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52 Ancestors in 52 Weeks nos. 13 and 14—Alex and Ada Mattila


 

Suomi, or “Finland” as most people know it, is a Nordic country east of the Bothnian Sea. Three ancient tribes settled there, the Finns, the Tavastians, and the Karelians. Even after Finnish unification under the Swedes, the eastern area known as Karelia retained an identity of its own. The people had long traditions of folk music and mysticism, and today the Karelian culture is perceived as the purist expression of true Finnic ways and beliefs. The Finnish epic poem, The
Kalevala, draws mostly from Karelian folklore and mythology. Many of the works of the Finnish composer Jean Sibelius took influence from The Kalevala.

Ada and Alex Mattila came from Viipuri, Finland, at the southern end of Karelian lands. This historically Lutheran province of Finland, known for its iconic Vyborg Castle, now lies divided between Finland and Russia in the area between the Baltic Sea and the White Sea. Over the centuries, the Swedes and the Russians have exerted a heavy influence over Karelia.

Beginning in the 13th century, these two fought bitterly over it, and a treaty in 1323 divided Karelia between them. The city of Viipuri (“Viborg” to the Swedes and “Vyborg” to the Russians) became the capital of the new Swedish province and ultimately the second-largest city in Finland. The surrounding area became part of Viipuri parish.

The Swedes retained control of Finland, including their part of Karelia, for the next 500 years until the Napoleonic Wars. In the meantime, the Russians maintained the remainder of the ethnic Karelian lands. After Napoleon, the Russians received Finland from the Swedes as part of the war settlement, and a unified Finland became a Duchy of the Russian empire. Thus the Karelians were reunited for the next hundred years under one ruler, the Czar.

Early Life

Into this troubled land and time, Alexander Mattila was born. His parents were Elisabeth (“Liisa”) Myllynen and Antti Abelsson Mattila. The father was listed as “Anders” in the official Swedish-language records of the time. “Antti” and “Anders” are the Finnish and Swedish renderings of the English name, Andrew.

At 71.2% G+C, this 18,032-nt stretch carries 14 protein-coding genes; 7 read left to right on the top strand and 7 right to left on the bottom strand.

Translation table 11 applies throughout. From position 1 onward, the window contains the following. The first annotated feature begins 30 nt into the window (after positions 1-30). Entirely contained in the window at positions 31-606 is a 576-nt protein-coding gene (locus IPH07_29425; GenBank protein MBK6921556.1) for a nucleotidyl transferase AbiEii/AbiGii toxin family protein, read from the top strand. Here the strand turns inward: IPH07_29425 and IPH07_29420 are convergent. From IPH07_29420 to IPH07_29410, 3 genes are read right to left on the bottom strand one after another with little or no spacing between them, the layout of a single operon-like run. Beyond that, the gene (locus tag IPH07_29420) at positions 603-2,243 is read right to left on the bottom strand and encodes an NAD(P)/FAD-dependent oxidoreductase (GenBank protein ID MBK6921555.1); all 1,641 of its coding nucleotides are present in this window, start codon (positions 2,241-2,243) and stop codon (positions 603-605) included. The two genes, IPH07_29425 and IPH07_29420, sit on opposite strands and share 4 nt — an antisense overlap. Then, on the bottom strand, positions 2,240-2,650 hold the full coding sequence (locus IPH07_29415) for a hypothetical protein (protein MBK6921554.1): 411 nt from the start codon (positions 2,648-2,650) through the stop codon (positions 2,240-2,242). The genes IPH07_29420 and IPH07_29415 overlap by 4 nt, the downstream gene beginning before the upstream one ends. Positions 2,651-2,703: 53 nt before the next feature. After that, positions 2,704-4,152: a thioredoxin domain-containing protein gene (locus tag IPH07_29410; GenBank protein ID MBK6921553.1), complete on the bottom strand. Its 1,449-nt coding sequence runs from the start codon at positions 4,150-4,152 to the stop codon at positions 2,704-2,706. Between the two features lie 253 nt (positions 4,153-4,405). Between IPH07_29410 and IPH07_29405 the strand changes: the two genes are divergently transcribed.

The Mattilas lived in the rural village of Alasommes/Alasommee, Viipuri province, Duchy of Finland, and Alex was probably born at home. The actual date remains in question with various records reporting April or May, on the 8th or ninth of the month as his birth date. Some documents give the year as 1878, others say 1879. The Viipuri rural parish record lists his birth date as May 9, 1878 with his baptism following three days later on the twelfth of May.

Alex was the youngest of at least nine children, and he was the only boy. The father died when Alex was quite small, and his mother made her living by laying out the dead. The boy Alex often accompanied her.

As a young man in 1904, Alex worked and resided at Kolikkoinmaki, Finland. He planned to marry Ada Alina Lampinen, and marriage banns were published in January 1904 at the Lutheran church in Viipuri.

Fair-haired Ada was the daughter of Matti Lampinen, a lodger, and Anna Miettinen. Ada was born on September 25, 1879 in the village of Nunnanlahdentie, Kuopio Province, Finland, north of Viipuri. The area now lies in the province of Eastern Finland, created in 1997. On November 16, 1879, Ada was baptized in the Juuka parish. Ada’s children later said they knew nothing of her family.

Ada and Alex were married in Viipuri on May 14, 1904, and Ada transferred her church membership to the Viipuri rural parish in July. By 1905 Alex was working as a laborer in Viipuri. Conditions in Finland were hard at that time. Harsh Czarist rule left the Finns with little power over their own affairs. There were periodic famines, and tuberculosis afflicted many people.

Perhaps some of these problems led Alex and Ada to devise a plan to immigrate to America. Alex applied for and received a Finnish passport in February 1905. Leaving Ada behind temporarily, he traveled to the port town of Hanko on the south coast of Finland to catch a boat to Liverpool, England.

There he boarded the Cunard steamship Ivernia on March 25, 1905 bound for the United States. He arrived in Boston, Massachusetts on April 9, 1905. He reported to the authorities that he planned to join his “uncle” (actually his brother-in-law) Oskar Silberg in Superior, Wisconsin. Many Finns settled in the Great Lakes area where the climate resembled that of Finland, and industries needed workers.

Ada followed later, probably after Alex had set up a home for them. She applied for a Finnish passport in June 1905 but no passenger record for her has been found. She had certainly arrived in the U.S. by November 27, 1906 when their first child, Martha Louise, was born in Hibbing, Minnesota.


 

Building a Family in Minnesota

 

For the next several years, Alex worked to establish himself in the multi-ethnic Hibbing area. At least until 1915, he labored among other Finns and other men from all over Eastern Europe in one of the numerous iron mines of northern Minnesota. Meanwhile, he and Ada struggled to learn English. The U.S. census reports that Alex could speak English by 1910 but Ada and little Martha could not. A new language was easier for men to learn because they went out to work every day and heard it spoken there. When reading the 1920 census, one can almost hear their heavy Finnish accents. Their household is listed under the name Alex Sandermattila.